UNITED NATIONS, Oct 1 (Reuters) – Israeli Prime Minister
Benjamin Netanyahu on Tuesday dismissed a charm offensive by
Iran’s new president as a ruse concocted by a “wolf in sheep’s
clothing,” and declared that Israel was ready to stand alone to
deny Tehran an atomic weapon.
In a combative address to the U.N. General Assembly,
Netanyahu spoke harshly about Hassan Rouhani, Iran’s new,
centrist president who has made diplomatic overtures to the
United States and spoke by telephone last week with President
WASHINGTON (Reuters) – Israeli Prime Minister Benjamin Netanyahu urged U.S. President Barack Obama on Monday to step up sanctions on Iran if it pursues its nuclear drive even as it exchanges overtures with Washington and restarts negotiations with the West.
Seeking to reassure Israel about the emerging U.S. diplomatic engagement with Iran, Obama said Tehran must prove its sincerity with actions, insisted that Washington would not ease sanctions prematurely and reaffirmed U.S. readiness to resort to military action if all else fails.
NEW YORK (Reuters) – Rwandan President Paul Kagame says he doesn’t understand why people keep asking him how to end decades of conflict in neighboring Democratic Republic of Congo, despite accusations by U.N. experts that Rwanda backs Congolese rebels.
“It’s like, you know, the world has decided, for Congo, you ask Rwanda. Why? I don’t understand,” Kagame told Reuters on the sidelines of the annual gathering of world leaders at the United Nations in New York.
WASHINGTON (Reuters) – Israeli Prime Minister Benjamin Netanyahu will warn President Barack Obama in White House talks on Monday that Iran’s diplomatic “sweet talk” cannot be trusted and will urge him to keep up the pressure to prevent Tehran from being able to make a nuclear bomb.
While Obama will attempt to reassure Netanyahu that he will not act prematurely to ease sanctions on Iran, growing signs of a U.S.-Iranian thaw have rattled Israel and could make for a tense encounter between the two leaders, who have not always seen eye-to-eye on the Iranian nuclear dispute.
NEW YORK/WASHINGTON, Sept 30 (Reuters) – Israeli Prime
Minister Benjamin Netanyahu will warn President Barack Obama at
a meeting on Monday that Iran’s diplomatic “sweet talk” cannot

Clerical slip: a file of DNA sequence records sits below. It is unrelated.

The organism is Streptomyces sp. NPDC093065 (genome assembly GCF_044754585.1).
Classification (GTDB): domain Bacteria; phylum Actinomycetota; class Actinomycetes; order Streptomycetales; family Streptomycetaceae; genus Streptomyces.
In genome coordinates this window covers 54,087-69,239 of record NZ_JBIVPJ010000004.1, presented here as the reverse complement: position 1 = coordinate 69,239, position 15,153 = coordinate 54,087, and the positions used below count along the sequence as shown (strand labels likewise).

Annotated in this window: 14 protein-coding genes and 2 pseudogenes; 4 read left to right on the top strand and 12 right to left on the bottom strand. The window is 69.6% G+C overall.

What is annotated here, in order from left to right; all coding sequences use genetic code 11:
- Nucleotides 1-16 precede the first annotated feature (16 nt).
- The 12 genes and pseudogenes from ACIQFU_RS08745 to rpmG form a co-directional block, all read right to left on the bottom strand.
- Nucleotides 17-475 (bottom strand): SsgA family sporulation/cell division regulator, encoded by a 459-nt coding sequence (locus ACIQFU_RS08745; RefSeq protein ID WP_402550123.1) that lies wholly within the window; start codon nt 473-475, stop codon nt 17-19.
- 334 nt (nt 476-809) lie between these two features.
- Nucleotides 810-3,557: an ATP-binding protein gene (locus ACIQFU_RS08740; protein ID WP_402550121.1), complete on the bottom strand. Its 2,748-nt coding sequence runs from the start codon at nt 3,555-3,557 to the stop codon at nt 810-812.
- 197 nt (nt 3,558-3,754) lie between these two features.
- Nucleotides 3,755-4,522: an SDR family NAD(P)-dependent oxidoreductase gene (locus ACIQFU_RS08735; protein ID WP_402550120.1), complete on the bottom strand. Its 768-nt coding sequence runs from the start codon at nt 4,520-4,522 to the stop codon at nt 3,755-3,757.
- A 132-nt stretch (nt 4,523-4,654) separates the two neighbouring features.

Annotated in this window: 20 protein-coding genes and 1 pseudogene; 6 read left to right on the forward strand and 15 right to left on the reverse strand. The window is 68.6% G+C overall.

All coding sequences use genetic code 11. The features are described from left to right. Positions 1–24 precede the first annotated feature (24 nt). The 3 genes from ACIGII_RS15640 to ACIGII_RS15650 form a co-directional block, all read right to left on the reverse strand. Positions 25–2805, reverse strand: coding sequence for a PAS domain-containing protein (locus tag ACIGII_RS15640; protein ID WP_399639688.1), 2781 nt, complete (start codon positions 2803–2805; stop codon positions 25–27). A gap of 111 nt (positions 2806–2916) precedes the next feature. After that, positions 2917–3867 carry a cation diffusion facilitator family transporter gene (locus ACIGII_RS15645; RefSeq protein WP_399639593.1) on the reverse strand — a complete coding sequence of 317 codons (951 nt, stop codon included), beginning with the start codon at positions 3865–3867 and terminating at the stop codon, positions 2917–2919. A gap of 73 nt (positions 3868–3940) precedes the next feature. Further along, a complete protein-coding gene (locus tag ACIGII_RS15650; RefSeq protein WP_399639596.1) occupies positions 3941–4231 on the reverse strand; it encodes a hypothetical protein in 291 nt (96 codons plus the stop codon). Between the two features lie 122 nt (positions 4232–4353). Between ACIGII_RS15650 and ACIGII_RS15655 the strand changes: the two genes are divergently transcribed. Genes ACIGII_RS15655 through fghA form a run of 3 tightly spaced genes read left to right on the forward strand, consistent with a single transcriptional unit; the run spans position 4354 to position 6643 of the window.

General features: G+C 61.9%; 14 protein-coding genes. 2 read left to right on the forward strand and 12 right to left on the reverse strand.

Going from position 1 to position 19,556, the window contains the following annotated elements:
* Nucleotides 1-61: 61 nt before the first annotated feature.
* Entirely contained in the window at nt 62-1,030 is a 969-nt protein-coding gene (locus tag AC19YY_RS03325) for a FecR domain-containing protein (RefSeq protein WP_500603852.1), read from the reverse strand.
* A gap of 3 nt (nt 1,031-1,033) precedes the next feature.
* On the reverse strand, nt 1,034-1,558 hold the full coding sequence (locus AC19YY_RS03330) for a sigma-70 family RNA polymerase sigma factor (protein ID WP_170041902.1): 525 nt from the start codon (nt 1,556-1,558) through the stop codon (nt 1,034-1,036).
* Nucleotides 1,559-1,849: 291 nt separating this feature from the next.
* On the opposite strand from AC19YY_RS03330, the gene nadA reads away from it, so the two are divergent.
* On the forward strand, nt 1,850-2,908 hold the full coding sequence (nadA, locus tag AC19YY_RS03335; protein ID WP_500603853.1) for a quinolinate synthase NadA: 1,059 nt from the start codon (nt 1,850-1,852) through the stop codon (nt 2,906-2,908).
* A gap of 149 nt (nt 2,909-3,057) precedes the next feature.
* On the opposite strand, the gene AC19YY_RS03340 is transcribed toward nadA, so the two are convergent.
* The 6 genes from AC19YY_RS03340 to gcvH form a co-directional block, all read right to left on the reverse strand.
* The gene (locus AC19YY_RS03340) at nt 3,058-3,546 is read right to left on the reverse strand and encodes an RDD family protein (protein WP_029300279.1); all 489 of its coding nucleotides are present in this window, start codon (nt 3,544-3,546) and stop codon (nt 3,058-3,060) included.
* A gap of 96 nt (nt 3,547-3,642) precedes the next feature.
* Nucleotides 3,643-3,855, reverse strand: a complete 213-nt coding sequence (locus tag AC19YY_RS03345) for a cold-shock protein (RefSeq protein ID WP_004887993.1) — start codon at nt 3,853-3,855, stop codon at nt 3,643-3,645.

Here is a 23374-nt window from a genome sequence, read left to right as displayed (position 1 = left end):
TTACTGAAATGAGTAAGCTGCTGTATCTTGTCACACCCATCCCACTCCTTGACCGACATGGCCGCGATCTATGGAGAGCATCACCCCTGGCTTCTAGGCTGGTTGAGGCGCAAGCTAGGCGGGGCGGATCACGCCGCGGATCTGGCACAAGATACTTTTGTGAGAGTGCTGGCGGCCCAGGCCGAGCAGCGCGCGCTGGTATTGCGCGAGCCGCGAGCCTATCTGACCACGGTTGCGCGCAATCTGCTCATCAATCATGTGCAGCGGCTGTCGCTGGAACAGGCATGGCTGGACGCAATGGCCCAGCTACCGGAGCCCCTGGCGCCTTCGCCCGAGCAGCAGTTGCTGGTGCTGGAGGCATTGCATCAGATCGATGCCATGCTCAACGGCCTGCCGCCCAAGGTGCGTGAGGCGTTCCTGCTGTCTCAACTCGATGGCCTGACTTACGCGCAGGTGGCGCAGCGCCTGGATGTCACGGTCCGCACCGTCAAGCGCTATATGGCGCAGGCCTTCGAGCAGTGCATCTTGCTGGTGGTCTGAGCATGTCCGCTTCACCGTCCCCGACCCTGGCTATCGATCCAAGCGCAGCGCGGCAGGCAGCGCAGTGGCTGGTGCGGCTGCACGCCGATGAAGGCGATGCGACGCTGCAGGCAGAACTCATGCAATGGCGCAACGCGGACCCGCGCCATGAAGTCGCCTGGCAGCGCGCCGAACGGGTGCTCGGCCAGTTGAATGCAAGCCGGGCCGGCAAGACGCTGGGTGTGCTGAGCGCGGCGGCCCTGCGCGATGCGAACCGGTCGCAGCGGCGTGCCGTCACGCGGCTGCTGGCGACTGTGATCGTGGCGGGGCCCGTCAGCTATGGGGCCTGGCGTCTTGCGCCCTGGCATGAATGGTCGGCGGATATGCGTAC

be trusted and will urge him to pressure Tehran to prevent it
being able to make a nuclear bomb.
While Obama will attempt to reassure Netanyahu that he will
not act prematurely to ease sanctions on Iran, growing signs of
a U.S.-Iranian thaw have rattled Israel and could make for a
tense encounter between the two leaders, who have not always
seen eye-to-eye on the Iranian nuclear dispute.
WASHINGTON/JERUSALEM (Reuters) – Six months after U.S. President Barack Obama eased a strained relationship with Prime Minister Benjamin Netanyahu during a visit to Israel dubbed “Operation Desert Schmooze,” the two leaders now face the biggest test of whether they can work together – and the stakes are higher than ever.
A diplomatic charm offensive by new Iranian President Hassan Rouhani has suddenly opened up a gap between the White House and Netanyahu’s government. How they respond could have far-reaching implications for their political legacies as well as the future stability of the Middle East.
JERUSALEM (Reuters) – A charm offensive toward the West by Iran’s new president and his nuanced approach to his predecessor’s Holocaust denial have run into an Israeli wall of suspicion hardened by Tehran’s nuclear pursuits.
Israel, Prime Minister Benjamin Netanyahu said, will not be fooled by Hassan Rouhani’s international outreach and the world must not be either.
JERUSALEM (Reuters) – Israel voiced concern on Tuesday over a potential meeting of the U.S. and Iranian presidents, saying Tehran sought reconciliation with world powers as a ruse to press on with its nuclear program.
Iran’s new government has taken its charm offensive to the annual U.N. General Assembly, agreeing to international nuclear negotiations that would include its foreign minister seeing U.S. Secretary of State John Kerry.
JERUSALEM (Reuters) – Syrian President Bashar al-Assad could cling to power for years despite having lost overall control of his country, according to Israel’s top commander on the frontier with Syria.
Major-General Yair Golan’s remarks, published on Wednesday in the Yedioth Ahronoth newspaper, reflected debate in Israel over Assad’s fate, 2-1/2 years into Syria’s civil war, after a U.S.-Russian agreement to force him to give up his chemical weapons.
JERUSALEM (Reuters) – The Israeli ambassador to the United States says Israel has wanted to see Syrian President Bashar al-Assad removed from power since before the outbreak of war there – a shift from its publicly-stated position.
It sees his defeat by rebels who include al Qaeda-linked Islamists as preferable to his current alliance with Iran, ambassador Michael Oren said.